The Guilt of the Working Mother (Guest Post)

One thing’s for sure in parenting: There’s no perfect way to raise your family.

Full-time, part-time, flex-time… however your time is stitched together, it’s never perfect. Perfect is really just a figment of our imaginations. Life’s more about living into our choices, and looking for ways to soften the hard edges.

My friend Bridget works in the semiconductor industry in Ireland. She’s had a year off with her beautiful daughter Isobel (we’re all jealous of the European year off, aren’t we?!?). But as you’ll see, even after a long maternity leave, the tearing-at-your-heart about what’s best for your child is still the same.


The Guilt of the Working Mother 

By Isobel’s Mom, Bridget

There’s a dark grey cloud looming overhead. I try to pretend it’s not really there, but it just won’t go away. It follows me around most of the day. A gloomy, depressing, miserable cloud. Something is tormenting me. Tugging at my heart. Making me feel sad and lonely. After a 12 month break, I’m about to return to work. I’ll be returning to a job I love, colleagues whose company I enjoy and a warm friendly workplace atmosphere…. But I don’t want to go back.

I don’t want to go back at all.

On May 5, 2012 my husband and I welcomed our first-born beautiful baby daughter Isobel into the world, and I’ve spent every day since then at home caring for her with all the love in the world. It’s been the most joyous & special time of our lives.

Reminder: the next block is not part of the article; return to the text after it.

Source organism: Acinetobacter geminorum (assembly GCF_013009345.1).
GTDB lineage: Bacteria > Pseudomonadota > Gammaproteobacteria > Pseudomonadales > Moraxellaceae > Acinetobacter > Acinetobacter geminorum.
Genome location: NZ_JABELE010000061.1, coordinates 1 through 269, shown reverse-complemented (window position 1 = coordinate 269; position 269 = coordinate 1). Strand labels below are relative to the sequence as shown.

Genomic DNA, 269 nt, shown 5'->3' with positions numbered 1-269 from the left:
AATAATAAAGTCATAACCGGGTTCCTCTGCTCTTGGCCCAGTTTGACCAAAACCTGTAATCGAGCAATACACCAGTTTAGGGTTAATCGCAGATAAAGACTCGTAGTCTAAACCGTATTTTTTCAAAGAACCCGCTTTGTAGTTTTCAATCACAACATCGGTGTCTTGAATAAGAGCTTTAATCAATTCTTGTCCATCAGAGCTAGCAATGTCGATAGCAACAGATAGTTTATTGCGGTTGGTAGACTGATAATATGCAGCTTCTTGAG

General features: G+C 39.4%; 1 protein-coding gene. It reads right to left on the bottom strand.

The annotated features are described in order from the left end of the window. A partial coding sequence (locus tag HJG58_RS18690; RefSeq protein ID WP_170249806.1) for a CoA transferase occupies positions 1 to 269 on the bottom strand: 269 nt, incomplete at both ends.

But now my return to work is fast approaching – like a super-storm on the horizon – and I’m feeling so emotional about it.

There’s a knot in the pit of my stomach. I can almost feel my heart sink when I think about it. Tears well up in my eyes. I’m leaving my baby behind and I’m filled with guilt, worry, and loneliness. Guilt that someone else will be spending the day with Isobel and not me. Someone else will spend more waking hours with her than me…. (I’ve done the calculation).

Will Isobel miss me? Will she wonder where I am in the morning when she wakes up and “No Mama”?  And the most anxious question of all: Will she start to forget about me when I’m not home every day until 5.30 p.m. and someone else is caring for her?

I’ve obviously given lots of thought to NOT going back to work. Hubby & I have weighed up the pro’s and con’s and for now the decision rests to go back, give it time to settle into the new routine and see how it goes.

Who knows, maybe the time away from me will be good for Isobel as she becomes more social and used to other people. But at the end of the day, it doesn’t take away from the fact that while I’m at work (thinking about her), someone else will wipe away her tears when she cries, someone else will pick her up when she falls, someone else will play and have fun with her and someone else will change her dirty, smelly nappies, that I wish I could do every day.

For now, I’m going to treasure these last few weeks with her and hope and pray that the transition goes well and we both adapt.

For my little star Isobel, Mama loves you, even though she’s working and not at home with you every day. xxx



Thank you so much for sharing your emotions with us, Bridget!! I’ve asked her to write a follow-up, and in the meantime, I’d love to hear your thoughts and experiences about finding the right family path in your house.